PRESS RELEASE

FOR IMMEDIATE RELEASE

 

New report around TxDOT’s proposed I-45 expansion calls for implementation of mitigation strategies to protect community health

Air Alliance Houston, partners, release results of a Health Impact Assessment of TxDOT’s NHHIP

 

HOUSTON – Thursday, June 13, 2019 – The impending I-45 expansion, or the North Houston Highway Improvement Project (NHHIP) as proposed by the Texas Department of Transportation (TxDOT), has the potential to harm community health if mitigation strategies are not put in place by the state agency, according to a new Health Impact Assessment (HIA) led by Air Alliance Houston and funded by the Urban Institute and the Robert Wood Johnson Foundation.

Released at a press conference held Thursday at City Hall, the report indicates that if strategies are not put in place, children going to school along the I-45 corridor may experience increased exposure to harmful air pollution and decreased safety as they walk and/or bike to school.

“If this project moves forward as currently designed, TxDOT should be required to mitigate for the potential adverse health impacts to children and the surrounding communities,” said Dr. Bakeyah Nelson, Executive Director of Air Alliance Houston. “Equally important is for TxDOT to discontinue the legacy of treating communities of color and low-income neighborhoods as collateral damage. Displacing residents and destroying historical cultural landmarks for the sake of widening a highway, which will eventually meet the same fate of gridlock as the Katy Freeway, reflects outdated thinking and bears a tragic resemblance to inequitable transportation decisions from the past.  We are asking that TxDOT include the report in its final environmental impact statement and commit to the implementation of the recommendations.”

The assessment represents eight months of examining data and engagement with stakeholders and community members to evaluate the potential health impacts of the I-45 expansion. The assessment focused on potential air quality, mobility, and flooding impacts at nine priority school campuses along the I-45 corridor.

The assessment shows that the expansion would bring at least 26 existing school and daycare campuses within 500 feet of the highway, a distance that research has associated with increased risks of asthma, impaired lung development, and childhood leukemia. The assessment included modeling air emissions around the nine campuses and found that concentrations of benzene, a chemical compound known to cause cancer, could rise up to 175 percent at some of the schools along the corridor.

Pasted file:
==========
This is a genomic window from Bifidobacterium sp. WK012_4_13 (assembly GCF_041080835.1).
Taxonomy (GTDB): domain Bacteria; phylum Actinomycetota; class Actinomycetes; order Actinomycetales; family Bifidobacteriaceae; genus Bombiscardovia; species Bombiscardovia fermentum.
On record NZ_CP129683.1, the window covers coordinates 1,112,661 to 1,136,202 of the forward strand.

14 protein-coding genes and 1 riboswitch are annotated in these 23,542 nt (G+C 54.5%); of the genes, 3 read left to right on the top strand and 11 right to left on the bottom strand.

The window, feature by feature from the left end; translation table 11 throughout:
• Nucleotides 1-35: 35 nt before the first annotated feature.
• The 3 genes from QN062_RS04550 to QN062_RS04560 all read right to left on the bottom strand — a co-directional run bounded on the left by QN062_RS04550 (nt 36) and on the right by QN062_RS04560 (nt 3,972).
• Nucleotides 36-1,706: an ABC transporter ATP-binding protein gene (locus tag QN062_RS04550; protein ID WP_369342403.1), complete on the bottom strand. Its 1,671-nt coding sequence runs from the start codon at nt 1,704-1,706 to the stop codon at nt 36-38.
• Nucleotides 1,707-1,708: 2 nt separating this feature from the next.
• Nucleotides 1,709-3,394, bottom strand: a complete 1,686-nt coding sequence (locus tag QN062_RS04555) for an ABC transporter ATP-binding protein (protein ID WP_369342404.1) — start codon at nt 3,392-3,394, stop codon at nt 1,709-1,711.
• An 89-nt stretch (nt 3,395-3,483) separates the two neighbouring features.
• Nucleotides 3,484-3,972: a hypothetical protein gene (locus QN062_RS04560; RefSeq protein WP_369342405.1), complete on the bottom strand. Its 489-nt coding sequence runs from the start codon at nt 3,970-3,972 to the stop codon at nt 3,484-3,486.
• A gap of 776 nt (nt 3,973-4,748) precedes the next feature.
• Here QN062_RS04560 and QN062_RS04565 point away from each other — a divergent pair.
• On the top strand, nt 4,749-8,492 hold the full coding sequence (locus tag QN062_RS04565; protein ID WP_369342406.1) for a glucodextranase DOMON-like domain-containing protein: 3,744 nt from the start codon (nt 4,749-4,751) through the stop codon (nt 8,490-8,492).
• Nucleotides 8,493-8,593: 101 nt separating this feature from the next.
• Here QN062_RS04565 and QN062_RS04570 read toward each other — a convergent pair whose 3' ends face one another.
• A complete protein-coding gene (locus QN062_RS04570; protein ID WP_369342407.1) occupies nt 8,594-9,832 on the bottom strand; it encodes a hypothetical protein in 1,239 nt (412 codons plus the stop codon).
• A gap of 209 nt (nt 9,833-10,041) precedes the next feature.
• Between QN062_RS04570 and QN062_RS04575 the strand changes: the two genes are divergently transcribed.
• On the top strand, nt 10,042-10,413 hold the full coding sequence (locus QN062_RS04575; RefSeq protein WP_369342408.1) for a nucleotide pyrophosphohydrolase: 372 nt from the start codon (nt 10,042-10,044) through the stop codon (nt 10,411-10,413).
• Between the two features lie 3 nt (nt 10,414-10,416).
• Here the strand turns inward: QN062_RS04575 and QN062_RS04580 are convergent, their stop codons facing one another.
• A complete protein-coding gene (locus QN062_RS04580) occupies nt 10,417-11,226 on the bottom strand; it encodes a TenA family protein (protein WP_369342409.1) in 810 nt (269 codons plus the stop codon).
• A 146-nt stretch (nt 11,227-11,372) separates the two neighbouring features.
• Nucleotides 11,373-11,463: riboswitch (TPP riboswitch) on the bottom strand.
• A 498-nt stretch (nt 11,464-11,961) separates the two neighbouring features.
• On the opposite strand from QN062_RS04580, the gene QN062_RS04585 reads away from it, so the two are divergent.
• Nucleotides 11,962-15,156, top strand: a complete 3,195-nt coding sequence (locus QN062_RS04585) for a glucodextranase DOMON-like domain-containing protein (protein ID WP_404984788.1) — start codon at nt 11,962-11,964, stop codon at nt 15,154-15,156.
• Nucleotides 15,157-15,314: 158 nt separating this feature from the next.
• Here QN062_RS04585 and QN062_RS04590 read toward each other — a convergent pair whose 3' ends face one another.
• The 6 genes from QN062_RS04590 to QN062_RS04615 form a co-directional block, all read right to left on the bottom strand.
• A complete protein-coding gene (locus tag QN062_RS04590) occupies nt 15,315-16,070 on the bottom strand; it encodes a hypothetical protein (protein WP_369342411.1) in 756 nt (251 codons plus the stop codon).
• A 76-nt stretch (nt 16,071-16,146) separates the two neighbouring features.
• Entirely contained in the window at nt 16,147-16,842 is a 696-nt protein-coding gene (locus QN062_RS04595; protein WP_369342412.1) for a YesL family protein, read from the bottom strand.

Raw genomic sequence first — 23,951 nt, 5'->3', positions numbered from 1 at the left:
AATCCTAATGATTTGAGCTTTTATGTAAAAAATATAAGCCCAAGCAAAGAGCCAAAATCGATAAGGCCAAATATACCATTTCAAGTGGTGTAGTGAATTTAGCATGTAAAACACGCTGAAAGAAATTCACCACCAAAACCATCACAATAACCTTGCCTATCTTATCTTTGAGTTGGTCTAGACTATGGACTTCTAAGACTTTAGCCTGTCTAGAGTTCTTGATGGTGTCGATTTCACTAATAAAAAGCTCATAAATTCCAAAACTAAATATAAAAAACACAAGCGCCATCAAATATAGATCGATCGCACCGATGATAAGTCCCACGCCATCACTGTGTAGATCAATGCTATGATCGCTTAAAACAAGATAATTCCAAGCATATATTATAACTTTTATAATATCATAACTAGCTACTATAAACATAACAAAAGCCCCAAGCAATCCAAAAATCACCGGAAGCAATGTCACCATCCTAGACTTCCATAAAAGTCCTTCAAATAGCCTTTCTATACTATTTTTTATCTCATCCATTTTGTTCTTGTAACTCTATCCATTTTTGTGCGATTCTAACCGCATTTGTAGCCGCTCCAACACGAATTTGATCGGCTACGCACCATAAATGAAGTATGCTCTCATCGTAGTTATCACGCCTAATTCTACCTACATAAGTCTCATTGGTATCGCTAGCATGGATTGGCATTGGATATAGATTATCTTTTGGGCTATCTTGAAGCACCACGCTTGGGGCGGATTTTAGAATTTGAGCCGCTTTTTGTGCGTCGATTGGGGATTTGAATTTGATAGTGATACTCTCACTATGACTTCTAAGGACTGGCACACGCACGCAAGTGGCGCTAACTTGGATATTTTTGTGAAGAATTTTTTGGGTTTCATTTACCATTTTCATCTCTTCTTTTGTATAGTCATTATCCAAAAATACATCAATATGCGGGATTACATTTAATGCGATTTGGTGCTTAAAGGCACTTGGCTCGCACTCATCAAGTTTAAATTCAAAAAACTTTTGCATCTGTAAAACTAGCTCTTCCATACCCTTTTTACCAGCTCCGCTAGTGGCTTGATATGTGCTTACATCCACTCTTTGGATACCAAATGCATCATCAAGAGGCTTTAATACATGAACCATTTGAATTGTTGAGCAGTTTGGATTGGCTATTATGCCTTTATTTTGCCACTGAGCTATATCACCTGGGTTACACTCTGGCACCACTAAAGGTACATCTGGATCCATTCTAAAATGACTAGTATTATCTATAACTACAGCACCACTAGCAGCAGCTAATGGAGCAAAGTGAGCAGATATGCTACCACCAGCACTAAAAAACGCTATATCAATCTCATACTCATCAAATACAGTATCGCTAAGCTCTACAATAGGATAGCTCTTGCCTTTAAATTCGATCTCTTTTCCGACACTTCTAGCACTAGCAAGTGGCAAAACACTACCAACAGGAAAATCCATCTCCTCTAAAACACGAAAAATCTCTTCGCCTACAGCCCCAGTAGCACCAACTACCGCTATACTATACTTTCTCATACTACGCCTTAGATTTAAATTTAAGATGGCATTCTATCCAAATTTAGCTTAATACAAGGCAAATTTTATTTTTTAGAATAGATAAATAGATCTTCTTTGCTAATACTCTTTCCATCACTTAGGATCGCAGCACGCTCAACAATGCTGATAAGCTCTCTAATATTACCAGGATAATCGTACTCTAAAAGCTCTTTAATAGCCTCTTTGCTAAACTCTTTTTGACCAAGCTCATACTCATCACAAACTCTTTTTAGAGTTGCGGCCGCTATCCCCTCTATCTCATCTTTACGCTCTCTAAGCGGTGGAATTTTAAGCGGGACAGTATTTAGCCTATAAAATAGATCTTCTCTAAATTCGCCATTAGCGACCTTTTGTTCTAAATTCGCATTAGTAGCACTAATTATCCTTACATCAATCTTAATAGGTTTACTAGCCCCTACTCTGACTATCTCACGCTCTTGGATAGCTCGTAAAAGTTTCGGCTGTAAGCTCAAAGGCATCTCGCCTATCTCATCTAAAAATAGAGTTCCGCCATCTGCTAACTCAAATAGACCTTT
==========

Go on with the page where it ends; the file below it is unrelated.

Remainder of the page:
In addition, the assessment reveals that TxDOT’s current design will expand the width and increase the speed of cars traveling down the access road, exacerbating safety concerns for pedestrians and bicyclists, many of whom are schoolchildren. “TxDOT must address safety and mobility concerns for everyone on and around the highway,” said Oni Blair, Executive Director of LINK Houston. “For people crossing at underpasses to reach homes and shops on either side of I-45, children who walk or bike to schools with attendance zones that extend on both sides of I-45, people using the bus stops along the access road, as well as people traveling great distances in their cars on the highway.”

Some schools along the I-45 are also prone to flooding and the urban heat island effect. The planned expansion of the freeway could aggravate these problems with more impermeable concrete surfaces. Beyond these concerns, increased noise and decreased access to greenspace could further compromise health and quality of life in these communities.

To better protect community health, the report includes recommendations for TxDOT such as:

  1. Provide funding for the installation of air monitors at sensitive receptors, such as schools, parks, and playgrounds, and for the ongoing installation of HEPA (high efficiency) filters within buildings with sensitive occupants within 500 ft. of the highway.
  2. Provide funding for constructing all highway crossings in accordance with Complete Streets principles to protect and promote pedestrians and bicyclists.
  3. Comply with the new Harris County and City of Houston design standard of 500-year flood events, rather than 100-year events, to mitigate flood risks.
  4. Work with the City of Houston and community organizations to reduce the highway width and improve the amenities provided along the northern segments of the project to mirror the investment going downtown.

Air Alliance Houston and other groups are urging TxDOT to take these findings and community feedback seriously. “We have expressed to TxDOT and local elected officials serious reservations about the air quality, flooding, and other impacts of this megaproject,” said Michael Skelly, leader of the grassroots organization Make I-45 Better Coalition. “This is the biggest infrastructure project Houston will see in the next 20 years. We are counting on local elected officials to weigh in forcefully with TxDOT to make sure this project works properly for our city.”

 

To read the full report, please click here.

Please see here for a summary of the key findings and recommendations. 

For more information, please contact Riikka Pohjankoski, Communications Manager, Air Alliance Houston, at [email protected] | 713.528.3779

 

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About Air Alliance Houston

Air Alliance Houston (AAH) is the leading air quality non-profit organization for the Houston region. AAH believes that everyone has a right to breathe clean air and where you live, work, learn, and play should not determine your health. Through applied research, education, and advocacy, AAH works to deliver clean air for a healthier future in Houston.

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